Campbell says BBC International’s ongoing diversification across retail tiers, geographical regions and licensed brands helped buoy business this year. “It assists us when times are challenging,” he notes, explaining that any slack in one area is generally picked up by another. While BBC couldn’t match is record-setting 2008 sales this year (last year’s Hannah Montana craze was tough to repeat), it has seen international expansion of the Polo brand and recently sealed a deal to become Disney’s sole U.S. footwear licensee. The recession just validated BBC’s strategy, the exec notes, stressing that the goal is to have the best partners and brands in order to nab a share of existing business, regardless of how much there is to go around.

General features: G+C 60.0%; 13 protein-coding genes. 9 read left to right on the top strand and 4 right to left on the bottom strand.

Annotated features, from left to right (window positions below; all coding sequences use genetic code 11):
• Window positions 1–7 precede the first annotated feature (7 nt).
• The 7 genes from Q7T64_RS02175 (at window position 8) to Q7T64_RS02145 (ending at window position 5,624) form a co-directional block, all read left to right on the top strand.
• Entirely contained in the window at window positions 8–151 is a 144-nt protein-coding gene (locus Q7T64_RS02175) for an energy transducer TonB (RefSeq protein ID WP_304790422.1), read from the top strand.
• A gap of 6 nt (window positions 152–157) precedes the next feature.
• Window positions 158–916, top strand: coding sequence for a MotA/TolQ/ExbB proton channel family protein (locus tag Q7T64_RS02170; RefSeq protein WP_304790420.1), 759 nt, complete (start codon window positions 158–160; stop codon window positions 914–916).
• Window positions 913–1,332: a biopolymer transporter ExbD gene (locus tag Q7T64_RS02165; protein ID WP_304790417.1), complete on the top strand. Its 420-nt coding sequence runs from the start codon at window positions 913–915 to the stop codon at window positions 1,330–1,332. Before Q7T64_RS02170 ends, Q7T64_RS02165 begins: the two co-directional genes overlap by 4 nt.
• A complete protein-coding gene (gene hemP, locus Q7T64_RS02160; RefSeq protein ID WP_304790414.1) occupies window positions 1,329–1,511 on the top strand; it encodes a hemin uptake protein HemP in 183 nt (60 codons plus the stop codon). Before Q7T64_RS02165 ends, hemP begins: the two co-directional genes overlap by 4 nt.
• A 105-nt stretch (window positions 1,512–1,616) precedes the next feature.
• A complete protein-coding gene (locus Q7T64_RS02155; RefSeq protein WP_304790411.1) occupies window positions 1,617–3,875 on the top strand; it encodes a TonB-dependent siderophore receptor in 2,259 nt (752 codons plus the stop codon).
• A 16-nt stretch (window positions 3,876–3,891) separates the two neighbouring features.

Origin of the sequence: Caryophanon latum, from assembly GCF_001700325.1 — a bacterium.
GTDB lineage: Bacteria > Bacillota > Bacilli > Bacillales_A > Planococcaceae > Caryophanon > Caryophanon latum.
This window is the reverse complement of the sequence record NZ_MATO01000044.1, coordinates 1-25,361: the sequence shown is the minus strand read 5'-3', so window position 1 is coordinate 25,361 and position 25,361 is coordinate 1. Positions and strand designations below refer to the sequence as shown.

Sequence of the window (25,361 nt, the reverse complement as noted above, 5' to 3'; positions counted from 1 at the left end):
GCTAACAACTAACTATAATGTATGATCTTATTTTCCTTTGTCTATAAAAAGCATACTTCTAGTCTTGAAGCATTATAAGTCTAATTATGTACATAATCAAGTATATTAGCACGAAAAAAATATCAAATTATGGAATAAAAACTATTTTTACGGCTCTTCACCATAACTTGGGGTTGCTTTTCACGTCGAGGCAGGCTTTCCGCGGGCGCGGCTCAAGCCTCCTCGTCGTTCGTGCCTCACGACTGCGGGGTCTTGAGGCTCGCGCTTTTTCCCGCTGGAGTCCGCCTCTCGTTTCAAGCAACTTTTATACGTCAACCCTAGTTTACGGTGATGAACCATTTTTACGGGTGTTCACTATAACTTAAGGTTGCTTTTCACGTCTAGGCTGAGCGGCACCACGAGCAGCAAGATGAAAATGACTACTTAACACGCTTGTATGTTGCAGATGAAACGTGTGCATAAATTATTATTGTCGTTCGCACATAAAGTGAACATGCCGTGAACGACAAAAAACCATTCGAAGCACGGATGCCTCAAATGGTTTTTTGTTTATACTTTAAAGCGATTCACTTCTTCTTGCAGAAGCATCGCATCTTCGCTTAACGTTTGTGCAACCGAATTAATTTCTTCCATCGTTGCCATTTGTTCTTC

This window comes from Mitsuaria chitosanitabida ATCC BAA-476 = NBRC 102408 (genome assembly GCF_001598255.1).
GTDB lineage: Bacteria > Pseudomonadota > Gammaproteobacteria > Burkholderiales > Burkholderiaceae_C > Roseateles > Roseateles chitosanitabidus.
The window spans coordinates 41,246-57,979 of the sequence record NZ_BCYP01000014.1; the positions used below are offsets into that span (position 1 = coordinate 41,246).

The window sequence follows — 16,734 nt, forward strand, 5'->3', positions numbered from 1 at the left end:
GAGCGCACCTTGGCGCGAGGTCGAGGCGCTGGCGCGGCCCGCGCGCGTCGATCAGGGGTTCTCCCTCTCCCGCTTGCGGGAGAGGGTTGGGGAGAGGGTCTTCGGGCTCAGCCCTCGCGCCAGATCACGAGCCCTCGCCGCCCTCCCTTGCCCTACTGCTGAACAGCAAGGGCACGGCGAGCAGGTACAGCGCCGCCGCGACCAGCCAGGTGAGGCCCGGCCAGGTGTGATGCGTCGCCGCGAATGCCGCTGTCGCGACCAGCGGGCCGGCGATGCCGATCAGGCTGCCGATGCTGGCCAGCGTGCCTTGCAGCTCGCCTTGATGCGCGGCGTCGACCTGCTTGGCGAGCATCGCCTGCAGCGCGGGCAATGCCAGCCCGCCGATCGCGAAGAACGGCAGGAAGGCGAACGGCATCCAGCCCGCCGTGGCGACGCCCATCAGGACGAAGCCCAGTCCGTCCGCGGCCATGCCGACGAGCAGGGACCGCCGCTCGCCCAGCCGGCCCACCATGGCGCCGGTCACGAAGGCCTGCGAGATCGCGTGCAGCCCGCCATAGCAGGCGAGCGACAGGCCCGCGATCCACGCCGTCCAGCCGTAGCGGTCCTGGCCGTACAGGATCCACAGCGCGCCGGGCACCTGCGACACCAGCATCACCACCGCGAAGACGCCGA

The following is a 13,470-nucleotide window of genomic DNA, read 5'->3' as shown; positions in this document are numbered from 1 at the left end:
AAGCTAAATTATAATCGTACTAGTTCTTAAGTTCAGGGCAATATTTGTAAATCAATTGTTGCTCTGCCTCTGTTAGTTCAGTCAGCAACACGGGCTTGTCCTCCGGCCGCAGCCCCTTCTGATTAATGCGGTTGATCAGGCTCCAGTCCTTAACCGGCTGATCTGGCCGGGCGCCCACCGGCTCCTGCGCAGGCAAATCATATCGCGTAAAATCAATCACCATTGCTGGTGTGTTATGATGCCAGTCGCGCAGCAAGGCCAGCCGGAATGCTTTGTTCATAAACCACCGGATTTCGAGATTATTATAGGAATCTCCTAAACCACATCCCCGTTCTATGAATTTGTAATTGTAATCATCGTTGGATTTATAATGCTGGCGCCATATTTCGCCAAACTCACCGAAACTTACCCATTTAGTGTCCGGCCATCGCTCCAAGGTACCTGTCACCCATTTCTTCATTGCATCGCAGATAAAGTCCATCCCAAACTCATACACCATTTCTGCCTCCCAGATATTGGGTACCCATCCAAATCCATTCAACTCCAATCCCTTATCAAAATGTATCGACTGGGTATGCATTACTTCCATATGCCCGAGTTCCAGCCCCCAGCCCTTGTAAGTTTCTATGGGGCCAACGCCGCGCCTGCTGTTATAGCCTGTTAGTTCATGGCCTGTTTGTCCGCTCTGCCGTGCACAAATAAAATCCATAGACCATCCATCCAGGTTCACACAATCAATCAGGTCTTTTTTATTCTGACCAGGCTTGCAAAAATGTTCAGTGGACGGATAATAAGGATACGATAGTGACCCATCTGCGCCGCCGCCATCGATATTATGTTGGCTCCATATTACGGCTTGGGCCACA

Making your customer happy is always a means to that end, but it became more important for both vendors and retailers this year. For brands, that meant doing everything possible to support retail partners facing their worst fears in 2009. Martinez notes Deckers leaned on its strong balance sheet and offered special programs and terms where possible to help them weather the storm. Campbell says staying on top of delivery times was also essential, as retailers aren’t forgiving—not even as lead times grow increasingly shorter.
On the retail side, pleasing consumers boils down to offering innovative, value-packed product at a price they are willing pay—not giving them more of the same. In terms of product, many brands got more conservative after noticing consumers reeling, and that wasn’t necessarily the best choice. Especially on the athletic side, Powell says, “There’s not a lot of great, fresh product out there. Those that are are selling well.”
Staying a step ahead of consumer desires also proved a boon, as any buyer who stocked up on boots this fall will tell you. “Nobody has enough boots,” Joe Ouaknine, CEO of Titan Industries, told Footwear Plus in mid-November. “That tells you, if you have the right trend, you’re going to do business.”